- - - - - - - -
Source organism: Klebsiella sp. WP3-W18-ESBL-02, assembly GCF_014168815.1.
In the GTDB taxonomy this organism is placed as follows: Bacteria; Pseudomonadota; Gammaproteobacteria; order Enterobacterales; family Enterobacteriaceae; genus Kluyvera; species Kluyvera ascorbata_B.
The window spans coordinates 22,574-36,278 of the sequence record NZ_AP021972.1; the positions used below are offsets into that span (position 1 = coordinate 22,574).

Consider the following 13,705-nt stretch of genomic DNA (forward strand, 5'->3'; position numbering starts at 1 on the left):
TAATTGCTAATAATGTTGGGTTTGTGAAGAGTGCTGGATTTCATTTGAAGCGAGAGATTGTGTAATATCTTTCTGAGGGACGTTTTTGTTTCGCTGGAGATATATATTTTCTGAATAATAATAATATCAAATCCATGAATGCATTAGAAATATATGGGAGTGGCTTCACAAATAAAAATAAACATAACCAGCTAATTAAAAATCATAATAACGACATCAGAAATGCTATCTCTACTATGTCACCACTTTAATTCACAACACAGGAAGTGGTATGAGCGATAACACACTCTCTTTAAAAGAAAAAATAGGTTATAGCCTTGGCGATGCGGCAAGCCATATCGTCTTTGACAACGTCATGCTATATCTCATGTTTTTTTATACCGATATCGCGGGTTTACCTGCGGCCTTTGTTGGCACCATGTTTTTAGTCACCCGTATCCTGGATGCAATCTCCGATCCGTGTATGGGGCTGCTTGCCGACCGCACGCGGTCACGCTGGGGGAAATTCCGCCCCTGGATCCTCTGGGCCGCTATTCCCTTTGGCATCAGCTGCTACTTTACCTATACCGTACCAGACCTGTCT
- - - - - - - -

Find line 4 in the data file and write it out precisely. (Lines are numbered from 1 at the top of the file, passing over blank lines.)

Consider the following 13,705-nt stretch of genomic DNA (forward strand, 5'->3'; position numbering starts at 1 on the left):